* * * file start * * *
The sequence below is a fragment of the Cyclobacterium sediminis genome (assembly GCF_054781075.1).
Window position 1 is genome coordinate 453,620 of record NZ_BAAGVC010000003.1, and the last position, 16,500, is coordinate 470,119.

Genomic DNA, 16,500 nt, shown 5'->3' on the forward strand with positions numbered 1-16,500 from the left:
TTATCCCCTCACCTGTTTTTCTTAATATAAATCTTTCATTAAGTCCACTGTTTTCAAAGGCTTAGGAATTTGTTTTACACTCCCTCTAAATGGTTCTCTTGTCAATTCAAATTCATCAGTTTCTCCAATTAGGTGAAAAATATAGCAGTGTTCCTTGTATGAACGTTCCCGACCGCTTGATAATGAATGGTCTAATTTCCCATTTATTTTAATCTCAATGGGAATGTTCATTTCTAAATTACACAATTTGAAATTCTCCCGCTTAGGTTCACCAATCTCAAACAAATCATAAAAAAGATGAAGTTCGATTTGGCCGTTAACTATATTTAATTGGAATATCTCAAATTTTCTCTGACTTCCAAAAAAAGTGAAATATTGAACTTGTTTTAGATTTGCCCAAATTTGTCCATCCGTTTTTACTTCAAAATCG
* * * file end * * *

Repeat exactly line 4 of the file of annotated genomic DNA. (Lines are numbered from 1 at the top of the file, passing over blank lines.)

TTATCCCCTCACCTGTTTTTCTTAATATAAATCTTTCATTAAGTCCACTGTTTTCAAAGGCTTAGGAATTTGTTTTACACTCCCTCTAAATGGTTCTCTTGTCAATTCAAATTCATCAGTTTCTCCAATTAGGTGAAAAATATAGCAGTGTTCCTTGTATGAACGTTCCCGACCGCTTGATAATGAATGGTCTAATTTCCCATTTATTTTAATCTCAATGGGAATGTTCATTTCTAAATTACACAATTTGAAATTCTCCCGCTTAGGTTCACCAATCTCAAACAAATCATAAAAAAGATGAAGTTCGATTTGGCCGTTAACTATATTTAATTGGAATATCTCAAATTTTCTCTGACTTCCAAAAAAAGTGAAATATTGAACTTGTTTTAGATTTGCCCAAATTTGTCCATCCGTTTTTACTTCAAAATCG